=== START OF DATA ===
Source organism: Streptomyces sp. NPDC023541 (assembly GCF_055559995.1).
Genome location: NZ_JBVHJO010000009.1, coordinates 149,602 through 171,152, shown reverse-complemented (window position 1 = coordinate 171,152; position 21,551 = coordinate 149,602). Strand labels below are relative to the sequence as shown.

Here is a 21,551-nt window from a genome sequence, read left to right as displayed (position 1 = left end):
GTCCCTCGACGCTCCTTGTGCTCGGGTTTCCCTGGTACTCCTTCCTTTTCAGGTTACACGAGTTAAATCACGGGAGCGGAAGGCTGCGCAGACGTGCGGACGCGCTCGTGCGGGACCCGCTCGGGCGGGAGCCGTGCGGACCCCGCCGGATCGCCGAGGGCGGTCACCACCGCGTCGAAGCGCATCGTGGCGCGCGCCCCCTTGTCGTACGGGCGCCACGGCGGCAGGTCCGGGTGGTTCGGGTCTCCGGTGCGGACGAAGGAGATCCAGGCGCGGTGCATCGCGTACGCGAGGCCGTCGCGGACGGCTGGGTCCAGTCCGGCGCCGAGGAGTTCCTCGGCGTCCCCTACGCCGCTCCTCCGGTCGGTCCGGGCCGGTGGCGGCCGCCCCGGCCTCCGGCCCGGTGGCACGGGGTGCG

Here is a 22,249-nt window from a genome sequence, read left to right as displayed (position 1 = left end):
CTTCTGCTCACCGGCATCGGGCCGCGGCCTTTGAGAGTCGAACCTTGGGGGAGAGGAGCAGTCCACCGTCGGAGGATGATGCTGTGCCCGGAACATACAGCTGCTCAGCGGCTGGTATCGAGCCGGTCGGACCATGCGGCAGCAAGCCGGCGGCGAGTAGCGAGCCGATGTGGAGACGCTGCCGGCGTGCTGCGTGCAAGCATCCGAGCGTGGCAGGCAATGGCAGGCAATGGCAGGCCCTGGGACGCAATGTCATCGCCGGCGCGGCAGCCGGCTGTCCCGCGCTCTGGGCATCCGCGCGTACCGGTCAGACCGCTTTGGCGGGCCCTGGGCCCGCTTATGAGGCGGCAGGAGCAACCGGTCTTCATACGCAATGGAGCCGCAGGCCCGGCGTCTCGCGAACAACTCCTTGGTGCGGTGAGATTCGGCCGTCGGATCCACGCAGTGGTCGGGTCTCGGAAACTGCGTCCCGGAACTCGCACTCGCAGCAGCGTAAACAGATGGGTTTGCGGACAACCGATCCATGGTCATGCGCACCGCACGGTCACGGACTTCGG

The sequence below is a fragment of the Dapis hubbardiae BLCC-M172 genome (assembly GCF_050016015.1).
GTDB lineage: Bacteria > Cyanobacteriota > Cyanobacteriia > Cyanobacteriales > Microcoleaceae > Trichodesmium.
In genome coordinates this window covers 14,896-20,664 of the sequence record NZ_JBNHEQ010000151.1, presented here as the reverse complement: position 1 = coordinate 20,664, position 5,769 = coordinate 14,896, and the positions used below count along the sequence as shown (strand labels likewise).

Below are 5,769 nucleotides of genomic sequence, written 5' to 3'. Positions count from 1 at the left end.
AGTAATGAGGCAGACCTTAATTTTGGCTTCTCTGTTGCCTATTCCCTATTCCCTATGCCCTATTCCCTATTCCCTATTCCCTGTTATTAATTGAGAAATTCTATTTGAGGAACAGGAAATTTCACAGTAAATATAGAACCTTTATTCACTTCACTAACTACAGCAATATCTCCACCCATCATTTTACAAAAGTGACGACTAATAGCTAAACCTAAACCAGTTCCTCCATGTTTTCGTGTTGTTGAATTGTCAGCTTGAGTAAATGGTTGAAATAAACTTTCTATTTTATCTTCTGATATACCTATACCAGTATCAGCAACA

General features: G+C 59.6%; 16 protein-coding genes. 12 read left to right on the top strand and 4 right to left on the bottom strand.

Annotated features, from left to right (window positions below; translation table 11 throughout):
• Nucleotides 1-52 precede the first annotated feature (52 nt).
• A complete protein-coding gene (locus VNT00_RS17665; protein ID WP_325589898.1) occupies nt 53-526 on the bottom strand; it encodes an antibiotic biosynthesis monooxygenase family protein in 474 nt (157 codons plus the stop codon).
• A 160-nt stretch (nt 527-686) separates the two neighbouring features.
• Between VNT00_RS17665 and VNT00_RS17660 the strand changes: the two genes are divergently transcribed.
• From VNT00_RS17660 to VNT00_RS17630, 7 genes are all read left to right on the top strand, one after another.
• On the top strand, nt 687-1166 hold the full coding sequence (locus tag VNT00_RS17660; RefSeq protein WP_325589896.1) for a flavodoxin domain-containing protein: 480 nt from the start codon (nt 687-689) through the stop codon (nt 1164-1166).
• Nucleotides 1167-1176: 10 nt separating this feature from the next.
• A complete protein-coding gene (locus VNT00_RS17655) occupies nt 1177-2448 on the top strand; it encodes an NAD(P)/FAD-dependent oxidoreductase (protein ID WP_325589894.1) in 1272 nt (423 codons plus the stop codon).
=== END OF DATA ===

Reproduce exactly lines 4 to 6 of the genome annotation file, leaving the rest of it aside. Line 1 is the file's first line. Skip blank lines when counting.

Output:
GTCCCTCGACGCTCCTTGTGCTCGGGTTTCCCTGGTACTCCTTCCTTTTCAGGTTACACGAGTTAAATCACGGGAGCGGAAGGCTGCGCAGACGTGCGGACGCGCTCGTGCGGGACCCGCTCGGGCGGGAGCCGTGCGGACCCCGCCGGATCGCCGAGGGCGGTCACCACCGCGTCGAAGCGCATCGTGGCGCGCGCCCCCTTGTCGTACGGGCGCCACGGCGGCAGGTCCGGGTGGTTCGGGTCTCCGGTGCGGACGAAGGAGATCCAGGCGCGGTGCATCGCGTACGCGAGGCCGTCGCGGACGGCTGGGTCCAGTCCGGCGCCGAGGAGTTCCTCGGCGTCCCCTACGCCGCTCCTCCGGTCGGTCCGGGCCGGTGGCGGCCGCCCCGGCCTCCGGCCCGGTGGCACGGGGTGCG

Here is a 22,249-nt window from a genome sequence, read left to right as displayed (position 1 = left end):
CTTCTGCTCACCGGCATCGGGCCGCGGCCTTTGAGAGTCGAACCTTGGGGGAGAGGAGCAGTCCACCGTCGGAGGATGATGCTGTGCCCGGAACATACAGCTGCTCAGCGGCTGGTATCGAGCCGGTCGGACCATGCGGCAGCAAGCCGGCGGCGAGTAGCGAGCCGATGTGGAGACGCTGCCGGCGTGCTGCGTGCAAGCATCCGAGCGTGGCAGGCAATGGCAGGCAATGGCAGGCCCTGGGACGCAATGTCATCGCCGGCGCGGCAGCCGGCTGTCCCGCGCTCTGGGCATCCGCGCGTACCGGTCAGACCGCTTTGGCGGGCCCTGGGCCCGCTTATGAGGCGGCAGGAGCAACCGGTCTTCATACGCAATGGAGCCGCAGGCCCGGCGTCTCGCGAACAACTCCTTGGTGCGGTGAGATTCGGCCGTCGGATCCACGCAGTGGTCGGGTCTCGGAAACTGCGTCCCGGAACTCGCACTCGCAGCAGCGTAAACAGATGGGTTTGCGGACAACCGATCCATGGTCATGCGCACCGCACGGTCACGGACTTCGG